As with the westbound service, headways at Yonge are close to the scheduled values, but the SD values sit consistently above 4 minutes, sometimes overlapping the averages. There is a lot of bunching by this point in the route. Note that this applies even when all streetcar service originates at Humber Loop. The problem cannot be blamed on the length of the trip from Long Branch, but rather is a combination of uneven departure headways at Roncesvalles compounded by congestion across the west end of Queen.
Finally we are back in The Beach, and this chart shows the service, such as it is, at Woodbine, just beyond the major short-turn point at Kingston Road. Again, the SD values are high, particularly in the evening, and so the already-high headways will be magnified by bunching and gaps.
The TTC pins its hopes for more reliable service on the new schedule, and in a month we will be able to see what they have achieved.
Plans for 2016
The TTC will turn its attention to many suburban routes this year concentrating on those with high ridership and known reliability problems.
Reading Headway History Charts
Over the years, I have accumulated TTC vehicle tracking data for various routes graciously provided by the TTC. Some of this was used as part of traffic studies for the City of Toronto on congestion and travel times on various routes, while other data were obtained as a mater of historical interest on my own part. Note that these are the original TTC GPS tracking data, not the version that comes out of the NextBus feed.
The tracking data were digested (see Methodology for Analysis of TTC’s Vehicle Tracking Data) and consolidated in monthly charts (of which more below) with data organized by time of day, day/week of the month, and type of day (e.g. weekdays, Saturdays, Sundays). These monthly collections were further consolidated over time with information for each hourly period and week plotted separately.
The first page of each set contains the data from 6:00 am to 9:00 am with a different colour applied to each period. The solid lines show the averages, while the dotted lines show the standard deviation values, a measure of how tightly clustered (or not) the data values are. If the SD value is high, then there is a fair amount of scatter in the individual values indicating irregular, probably bunched service. Note that a major delay can cause a spike in one data point’s value because it contributes a large value. It is the overall shape of the charts that is of interest rather than specific points. Where a chart has “spiky” values all of the time, this indicates continuously uneven headways that cannot be explained by occasional blockages.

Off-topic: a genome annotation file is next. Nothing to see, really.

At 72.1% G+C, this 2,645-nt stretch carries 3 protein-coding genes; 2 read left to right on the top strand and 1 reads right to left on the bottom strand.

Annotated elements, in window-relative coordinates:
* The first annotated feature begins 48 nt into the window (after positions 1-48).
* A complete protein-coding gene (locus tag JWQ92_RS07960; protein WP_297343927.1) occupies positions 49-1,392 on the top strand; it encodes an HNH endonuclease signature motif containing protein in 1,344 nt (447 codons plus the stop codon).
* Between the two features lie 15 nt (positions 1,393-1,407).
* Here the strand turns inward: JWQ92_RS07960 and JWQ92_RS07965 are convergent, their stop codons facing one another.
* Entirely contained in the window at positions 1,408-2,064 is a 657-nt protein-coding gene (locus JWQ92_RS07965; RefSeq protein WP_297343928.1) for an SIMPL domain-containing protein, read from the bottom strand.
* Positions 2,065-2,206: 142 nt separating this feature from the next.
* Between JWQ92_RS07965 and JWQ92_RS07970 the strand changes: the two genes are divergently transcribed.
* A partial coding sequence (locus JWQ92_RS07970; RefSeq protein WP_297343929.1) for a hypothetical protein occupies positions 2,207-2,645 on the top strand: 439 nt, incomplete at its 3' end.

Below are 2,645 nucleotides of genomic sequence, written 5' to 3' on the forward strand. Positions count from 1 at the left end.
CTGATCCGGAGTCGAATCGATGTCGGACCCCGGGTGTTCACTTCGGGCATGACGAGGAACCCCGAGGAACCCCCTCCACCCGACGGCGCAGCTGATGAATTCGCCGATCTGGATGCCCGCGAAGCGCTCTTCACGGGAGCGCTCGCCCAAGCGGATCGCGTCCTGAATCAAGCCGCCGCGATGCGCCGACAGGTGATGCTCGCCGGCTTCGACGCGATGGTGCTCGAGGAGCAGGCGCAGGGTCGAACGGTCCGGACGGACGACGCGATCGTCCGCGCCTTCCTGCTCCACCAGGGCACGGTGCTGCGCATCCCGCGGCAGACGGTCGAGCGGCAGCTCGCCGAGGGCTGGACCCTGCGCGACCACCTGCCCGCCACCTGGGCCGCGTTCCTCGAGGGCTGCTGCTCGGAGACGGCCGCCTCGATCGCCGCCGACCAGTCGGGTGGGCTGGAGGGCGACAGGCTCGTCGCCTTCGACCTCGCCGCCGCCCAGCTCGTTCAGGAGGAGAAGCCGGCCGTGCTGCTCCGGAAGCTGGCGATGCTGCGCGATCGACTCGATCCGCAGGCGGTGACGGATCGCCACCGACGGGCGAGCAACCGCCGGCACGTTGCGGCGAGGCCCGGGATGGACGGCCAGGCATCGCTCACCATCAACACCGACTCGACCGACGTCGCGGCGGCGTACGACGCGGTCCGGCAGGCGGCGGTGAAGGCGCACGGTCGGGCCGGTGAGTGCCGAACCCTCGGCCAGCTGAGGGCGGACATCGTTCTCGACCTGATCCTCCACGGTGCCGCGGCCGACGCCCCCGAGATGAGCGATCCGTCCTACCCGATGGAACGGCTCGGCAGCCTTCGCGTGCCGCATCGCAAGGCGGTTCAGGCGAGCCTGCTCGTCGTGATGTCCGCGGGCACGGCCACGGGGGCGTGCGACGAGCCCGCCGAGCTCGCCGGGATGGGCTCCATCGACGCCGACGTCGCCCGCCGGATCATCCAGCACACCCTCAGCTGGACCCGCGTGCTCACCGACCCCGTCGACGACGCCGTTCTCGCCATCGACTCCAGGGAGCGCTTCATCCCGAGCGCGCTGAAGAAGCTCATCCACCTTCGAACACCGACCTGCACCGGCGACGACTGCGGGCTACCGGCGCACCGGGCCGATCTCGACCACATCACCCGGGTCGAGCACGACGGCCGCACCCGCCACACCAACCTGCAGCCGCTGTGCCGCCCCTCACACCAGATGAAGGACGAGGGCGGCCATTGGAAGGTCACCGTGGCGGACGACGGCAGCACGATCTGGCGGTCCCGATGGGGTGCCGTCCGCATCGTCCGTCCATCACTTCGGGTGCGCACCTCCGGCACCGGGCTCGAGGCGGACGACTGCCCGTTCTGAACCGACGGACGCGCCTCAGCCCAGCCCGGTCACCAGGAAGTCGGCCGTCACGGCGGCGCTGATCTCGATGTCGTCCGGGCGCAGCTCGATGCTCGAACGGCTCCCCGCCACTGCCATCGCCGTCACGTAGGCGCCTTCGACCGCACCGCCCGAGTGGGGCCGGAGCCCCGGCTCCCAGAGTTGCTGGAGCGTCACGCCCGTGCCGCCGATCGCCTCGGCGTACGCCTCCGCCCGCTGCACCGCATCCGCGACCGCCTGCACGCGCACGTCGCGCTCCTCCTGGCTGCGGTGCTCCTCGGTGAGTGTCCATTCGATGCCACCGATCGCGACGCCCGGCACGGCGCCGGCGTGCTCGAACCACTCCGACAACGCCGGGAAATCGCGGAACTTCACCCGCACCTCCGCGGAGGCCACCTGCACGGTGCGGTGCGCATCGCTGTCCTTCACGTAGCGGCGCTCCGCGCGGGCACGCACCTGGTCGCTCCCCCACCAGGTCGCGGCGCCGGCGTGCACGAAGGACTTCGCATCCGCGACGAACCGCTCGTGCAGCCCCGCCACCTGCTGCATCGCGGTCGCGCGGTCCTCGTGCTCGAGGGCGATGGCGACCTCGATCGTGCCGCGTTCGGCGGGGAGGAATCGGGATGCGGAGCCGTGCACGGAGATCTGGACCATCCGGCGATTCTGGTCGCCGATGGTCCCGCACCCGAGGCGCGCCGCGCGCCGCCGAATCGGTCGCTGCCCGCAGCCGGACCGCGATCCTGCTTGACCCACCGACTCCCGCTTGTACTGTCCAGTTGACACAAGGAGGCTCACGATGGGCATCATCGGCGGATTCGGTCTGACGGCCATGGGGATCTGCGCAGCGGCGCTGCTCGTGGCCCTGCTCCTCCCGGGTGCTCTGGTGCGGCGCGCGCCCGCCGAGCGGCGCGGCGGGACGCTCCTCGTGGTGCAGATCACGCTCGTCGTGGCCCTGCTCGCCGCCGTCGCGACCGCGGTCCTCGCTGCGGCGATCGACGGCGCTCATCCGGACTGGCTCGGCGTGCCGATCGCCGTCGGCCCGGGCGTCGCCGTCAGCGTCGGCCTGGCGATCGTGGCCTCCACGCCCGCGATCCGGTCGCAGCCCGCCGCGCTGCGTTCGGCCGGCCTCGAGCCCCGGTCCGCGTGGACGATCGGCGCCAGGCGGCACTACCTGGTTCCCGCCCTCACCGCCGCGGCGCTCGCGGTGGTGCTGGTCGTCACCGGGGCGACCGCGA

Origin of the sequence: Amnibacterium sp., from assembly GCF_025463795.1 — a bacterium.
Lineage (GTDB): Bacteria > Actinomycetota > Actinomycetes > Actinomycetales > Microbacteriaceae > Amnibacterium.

Reading Monthly Headway Charts
The monthly headway charts present the data organized by week within the month, but with each day’s data shown individually in its own colour and including a trend line. Roughly speaking, the trend line will follow the average headways, but smoothed out over time. At locations where all of the service operates, the trend lines follow the pattern of the scheduled headways.
Data are shown for each week in the month, as well as for all Saturdays and all Sundays on separate pages as these make logical groupings. Also included are standard deviation calculations for the values across all weekdays, Saturdays and Sundays. It is quite common to see high SD values especially on weekends when bunching is much more common.
If vehicles left termini (or passed major timepoints enroute) within a minute either way of schedule, then the headways would also be reliable and the data points would not be spread out. However, is is possible for average values to mask considerable scatter of individual values, and it is that scatter (along with short turns) that so annoys riders who cannot count on regular arrival of vehicles. The scatter shows up in the higher SD values.